Let's imagine this simplified case: An auction website has "auction detail" pages. A few weeks after the auction is over, the "auction detail" page is no more available.

We are simply serving a HTTP/1.1 410 Gone with the page providing the reason.

However our competitors play differently (even ebay)...

When the content is deleted they serve a HTTP/1.1 301 Moved Permanently and redirect to the category list related to the auction.

What is the cleanness of this 301 redirect strategy? (to us it looks more like grey/black seo)

What is the best strategy?

Please note:

  1. Once the user deletes his auction, we cannot leave the content accessible (even by direct link) as some data are "strategic" or senstive.
  • Redirecting to category page is fairly common practice as it presetves the value from inbound links and passes it elsewhere. There's nothing gray/blackhat about it and google wont penalize you for doing it, like ever. You're overthinking it. Keep calm and 301.
    – dzhi
    Dec 15 '14 at 16:28

Google considers redirecting content that is no longer available to be "soft 404". They would like to be able to treat the page the same as a 404 page.

If you redirect the expired page to your home page, Google will identify it as a soft 404. It will appear in Google Webmaster Tools as an error. Google won't pass the link juice from inbound links to the rest of your site.

Right now, Google doesn't appear to be able to identify soft 404s that redirect to a category page. Many sites use this loophole to redirect their expired content. This may change in the future. Google could write better soft 404 detection algorithms.

Google does ask that you use 410 errors for removed content. They treat 410 errors specially, removing the page from the search results right away.

Regardless of which strategy you use for search engines, users like to get a page:

  • With a message that what they are looking for is no longer available
  • A list of other options that may meet their needs
  • So the cleanest strategy would be to serve a 410 with a redirect to the category page?
    – Toto
    Dec 15 '14 at 21:48
  • Unfortunately, you can't use a 410 status and a redirect. You could use a 410 status and put the error message and content from the category onto the page. Dec 15 '14 at 21:49

The ideal scenario is to keep the content so that it's still indexed, even if not useful. I'll explain:

I worked on a video website that while worked with user submitted videos, sometimes we received requests to remove them. This lead to a lot of 404's being returned which wasn't good for SEO. We approached a redirect to the homepage but the number was so big that a few hundreds redirects were either not very effective nor giving us good SERP results.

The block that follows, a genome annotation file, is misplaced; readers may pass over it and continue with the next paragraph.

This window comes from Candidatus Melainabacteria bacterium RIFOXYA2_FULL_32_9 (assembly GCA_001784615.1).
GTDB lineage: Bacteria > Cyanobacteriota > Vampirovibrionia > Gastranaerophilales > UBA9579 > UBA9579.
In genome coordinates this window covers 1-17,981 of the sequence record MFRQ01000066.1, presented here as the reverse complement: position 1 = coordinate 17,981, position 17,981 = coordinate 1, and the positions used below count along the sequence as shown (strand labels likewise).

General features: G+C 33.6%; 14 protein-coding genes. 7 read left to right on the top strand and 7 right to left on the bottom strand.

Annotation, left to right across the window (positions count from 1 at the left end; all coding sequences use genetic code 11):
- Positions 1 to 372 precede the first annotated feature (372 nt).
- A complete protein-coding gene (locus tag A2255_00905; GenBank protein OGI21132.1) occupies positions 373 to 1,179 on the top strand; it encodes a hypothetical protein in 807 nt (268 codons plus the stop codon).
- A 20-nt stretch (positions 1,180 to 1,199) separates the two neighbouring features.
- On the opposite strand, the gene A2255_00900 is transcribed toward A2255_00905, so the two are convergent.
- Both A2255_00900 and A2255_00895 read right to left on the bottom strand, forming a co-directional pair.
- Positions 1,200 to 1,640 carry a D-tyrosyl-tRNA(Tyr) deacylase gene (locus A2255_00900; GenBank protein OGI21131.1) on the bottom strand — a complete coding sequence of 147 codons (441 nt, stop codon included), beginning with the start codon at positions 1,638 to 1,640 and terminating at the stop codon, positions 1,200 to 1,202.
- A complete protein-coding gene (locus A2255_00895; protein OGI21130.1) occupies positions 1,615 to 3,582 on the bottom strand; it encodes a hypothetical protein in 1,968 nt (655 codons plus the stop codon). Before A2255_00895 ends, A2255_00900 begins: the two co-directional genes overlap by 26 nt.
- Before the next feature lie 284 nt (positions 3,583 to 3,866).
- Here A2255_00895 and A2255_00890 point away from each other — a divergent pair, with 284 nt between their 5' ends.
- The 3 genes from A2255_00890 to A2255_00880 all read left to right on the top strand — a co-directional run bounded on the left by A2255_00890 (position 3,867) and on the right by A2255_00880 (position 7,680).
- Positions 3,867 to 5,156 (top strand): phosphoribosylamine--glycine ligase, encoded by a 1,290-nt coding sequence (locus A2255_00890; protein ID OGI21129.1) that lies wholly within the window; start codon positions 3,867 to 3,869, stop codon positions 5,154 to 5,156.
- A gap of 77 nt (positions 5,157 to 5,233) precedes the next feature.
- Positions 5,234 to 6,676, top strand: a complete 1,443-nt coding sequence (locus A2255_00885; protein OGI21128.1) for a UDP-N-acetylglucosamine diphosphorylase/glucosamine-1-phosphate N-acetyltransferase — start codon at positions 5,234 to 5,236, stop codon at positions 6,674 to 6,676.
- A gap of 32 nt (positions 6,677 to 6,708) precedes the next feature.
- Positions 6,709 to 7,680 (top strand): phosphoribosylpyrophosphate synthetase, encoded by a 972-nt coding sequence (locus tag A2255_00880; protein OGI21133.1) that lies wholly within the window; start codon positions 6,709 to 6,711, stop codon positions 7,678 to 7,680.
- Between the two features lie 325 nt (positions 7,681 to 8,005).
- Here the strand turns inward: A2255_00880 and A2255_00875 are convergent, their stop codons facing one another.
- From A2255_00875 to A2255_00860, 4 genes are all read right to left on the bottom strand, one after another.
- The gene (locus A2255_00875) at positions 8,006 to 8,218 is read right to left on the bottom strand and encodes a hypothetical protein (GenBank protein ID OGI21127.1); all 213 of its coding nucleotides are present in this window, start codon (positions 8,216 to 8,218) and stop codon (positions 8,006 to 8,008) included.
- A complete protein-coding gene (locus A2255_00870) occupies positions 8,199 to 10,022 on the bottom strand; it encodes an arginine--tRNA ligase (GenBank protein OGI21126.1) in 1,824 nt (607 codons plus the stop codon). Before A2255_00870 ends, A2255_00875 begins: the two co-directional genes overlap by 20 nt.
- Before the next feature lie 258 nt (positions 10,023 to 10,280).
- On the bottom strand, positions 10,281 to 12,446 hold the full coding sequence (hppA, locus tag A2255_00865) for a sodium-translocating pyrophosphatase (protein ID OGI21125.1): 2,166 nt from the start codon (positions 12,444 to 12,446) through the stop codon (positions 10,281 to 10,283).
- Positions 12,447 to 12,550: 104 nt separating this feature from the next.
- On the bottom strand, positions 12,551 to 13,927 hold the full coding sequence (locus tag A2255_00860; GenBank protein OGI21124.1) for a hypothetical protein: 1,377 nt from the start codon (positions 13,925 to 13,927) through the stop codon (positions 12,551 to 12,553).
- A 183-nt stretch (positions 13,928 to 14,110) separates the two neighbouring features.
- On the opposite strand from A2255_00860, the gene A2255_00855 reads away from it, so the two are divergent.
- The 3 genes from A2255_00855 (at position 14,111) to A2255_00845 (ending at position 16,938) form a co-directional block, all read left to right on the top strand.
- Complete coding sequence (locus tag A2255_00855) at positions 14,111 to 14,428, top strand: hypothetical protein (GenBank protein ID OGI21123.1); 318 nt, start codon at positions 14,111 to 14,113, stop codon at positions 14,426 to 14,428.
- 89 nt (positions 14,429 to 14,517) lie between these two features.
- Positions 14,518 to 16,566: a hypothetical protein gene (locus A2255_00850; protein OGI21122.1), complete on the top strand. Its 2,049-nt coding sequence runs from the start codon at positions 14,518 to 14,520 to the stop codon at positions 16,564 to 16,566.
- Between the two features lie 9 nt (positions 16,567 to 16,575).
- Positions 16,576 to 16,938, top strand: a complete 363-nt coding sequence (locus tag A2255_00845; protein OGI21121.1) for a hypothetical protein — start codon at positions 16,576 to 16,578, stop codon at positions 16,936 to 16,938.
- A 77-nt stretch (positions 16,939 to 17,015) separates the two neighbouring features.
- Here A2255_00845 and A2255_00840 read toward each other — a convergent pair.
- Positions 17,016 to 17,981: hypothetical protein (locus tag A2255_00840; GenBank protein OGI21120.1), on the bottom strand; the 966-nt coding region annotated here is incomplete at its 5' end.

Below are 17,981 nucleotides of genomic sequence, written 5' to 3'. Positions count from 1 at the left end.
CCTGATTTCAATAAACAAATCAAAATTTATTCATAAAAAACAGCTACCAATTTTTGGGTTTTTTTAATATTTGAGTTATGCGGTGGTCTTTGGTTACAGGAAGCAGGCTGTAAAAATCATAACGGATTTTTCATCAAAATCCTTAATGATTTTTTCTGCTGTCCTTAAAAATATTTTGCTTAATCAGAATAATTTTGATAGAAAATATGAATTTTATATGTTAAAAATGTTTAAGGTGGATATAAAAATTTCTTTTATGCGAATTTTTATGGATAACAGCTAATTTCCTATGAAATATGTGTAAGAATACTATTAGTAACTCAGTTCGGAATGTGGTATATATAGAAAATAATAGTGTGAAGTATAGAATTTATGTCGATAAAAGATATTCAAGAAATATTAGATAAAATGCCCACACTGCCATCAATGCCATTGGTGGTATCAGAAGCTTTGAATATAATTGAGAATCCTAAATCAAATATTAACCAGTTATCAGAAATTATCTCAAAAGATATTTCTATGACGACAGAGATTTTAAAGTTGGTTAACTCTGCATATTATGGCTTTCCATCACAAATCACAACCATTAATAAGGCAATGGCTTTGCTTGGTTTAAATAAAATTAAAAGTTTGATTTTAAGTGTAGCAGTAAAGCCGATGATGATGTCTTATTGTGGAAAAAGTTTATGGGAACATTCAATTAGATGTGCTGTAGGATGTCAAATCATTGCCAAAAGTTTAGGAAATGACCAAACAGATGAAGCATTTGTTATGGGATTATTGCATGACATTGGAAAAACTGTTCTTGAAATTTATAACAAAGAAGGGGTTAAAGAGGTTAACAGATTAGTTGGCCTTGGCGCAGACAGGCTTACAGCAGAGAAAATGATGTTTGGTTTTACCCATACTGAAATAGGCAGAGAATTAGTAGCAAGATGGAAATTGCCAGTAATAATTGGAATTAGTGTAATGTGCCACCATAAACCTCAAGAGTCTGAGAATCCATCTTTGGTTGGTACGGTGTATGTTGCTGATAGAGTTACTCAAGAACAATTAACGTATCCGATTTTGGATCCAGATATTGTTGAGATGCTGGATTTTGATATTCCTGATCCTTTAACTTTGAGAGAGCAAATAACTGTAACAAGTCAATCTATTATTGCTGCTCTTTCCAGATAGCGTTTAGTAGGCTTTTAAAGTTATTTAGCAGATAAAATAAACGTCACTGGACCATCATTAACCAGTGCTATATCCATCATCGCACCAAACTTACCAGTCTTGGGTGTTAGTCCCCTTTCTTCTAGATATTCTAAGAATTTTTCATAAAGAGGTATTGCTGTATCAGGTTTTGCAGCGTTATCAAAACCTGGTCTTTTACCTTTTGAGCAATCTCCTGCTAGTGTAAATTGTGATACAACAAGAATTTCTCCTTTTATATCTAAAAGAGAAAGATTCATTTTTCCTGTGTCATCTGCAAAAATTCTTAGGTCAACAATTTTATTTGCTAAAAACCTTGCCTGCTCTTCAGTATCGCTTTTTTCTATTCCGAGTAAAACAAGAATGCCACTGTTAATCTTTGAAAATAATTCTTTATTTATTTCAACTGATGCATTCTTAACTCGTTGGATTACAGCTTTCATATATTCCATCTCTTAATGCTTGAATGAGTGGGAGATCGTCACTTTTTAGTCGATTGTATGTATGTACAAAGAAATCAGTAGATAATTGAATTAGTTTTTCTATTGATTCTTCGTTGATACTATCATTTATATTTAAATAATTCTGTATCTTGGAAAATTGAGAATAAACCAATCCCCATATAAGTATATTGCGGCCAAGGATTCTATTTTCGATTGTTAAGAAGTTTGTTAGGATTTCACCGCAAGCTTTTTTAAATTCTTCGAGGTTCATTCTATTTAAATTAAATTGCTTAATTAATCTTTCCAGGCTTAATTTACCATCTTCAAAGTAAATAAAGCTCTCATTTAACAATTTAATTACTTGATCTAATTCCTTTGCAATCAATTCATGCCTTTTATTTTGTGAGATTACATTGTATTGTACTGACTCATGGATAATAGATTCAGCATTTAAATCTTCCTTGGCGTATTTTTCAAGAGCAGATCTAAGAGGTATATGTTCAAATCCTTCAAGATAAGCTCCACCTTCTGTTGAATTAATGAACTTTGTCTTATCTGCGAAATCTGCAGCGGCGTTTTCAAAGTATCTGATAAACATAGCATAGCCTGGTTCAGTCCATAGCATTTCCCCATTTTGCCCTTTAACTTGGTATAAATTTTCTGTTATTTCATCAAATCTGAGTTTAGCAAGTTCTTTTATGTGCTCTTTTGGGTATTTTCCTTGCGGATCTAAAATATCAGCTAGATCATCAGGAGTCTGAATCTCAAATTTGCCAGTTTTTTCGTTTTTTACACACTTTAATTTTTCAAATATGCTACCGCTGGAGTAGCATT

The solution was to just remove the video, creating a small notice about why it was removed and giving some other related videos to watch. This way we eliminated our increasing number of 404's provided by the deleted pages, avoided people having broken Favorites links and kept a minimal good experience while browsing the site.

As those videos were marked as inactive, they stopped appearing on the site searches and only people with direct links or Search Engines could access it.

For your case I would do something like this and show a notice saying the Auction Ended and there are other auctions in the remaining Categories while keeping the title and description because that's unique content you have on your website.

  • This strategy is great for some type of content. In our case, it does not work, because we have to notify the search engine to remove the content through 410 (as Google has no api for expired content notification) as soon as the user delete its auction. Most of our users do not want their expired content staying on Google even a few hours after they deleted their content.
    – Toto
    Dec 15 '14 at 7:37

having 431 redirect is better than 410. because if there are links to your page on the web, they will be redirected to new page and give it some SEO juice. you can also keep the content(or just page) and add a no-index to it. it will be removed from search engines and you will be able to remove it after a while without worrying about search engines or webmaster tool.

  • 1
    "431 Request Header Fields Too Large"?
    – Toto
    Dec 14 '14 at 18:30
  • 301 means that the content has "moved" which is not the case. It looks more like a strategy that Google may penalize in the future, doesn't it?
    – Toto
    Dec 15 '14 at 7:39

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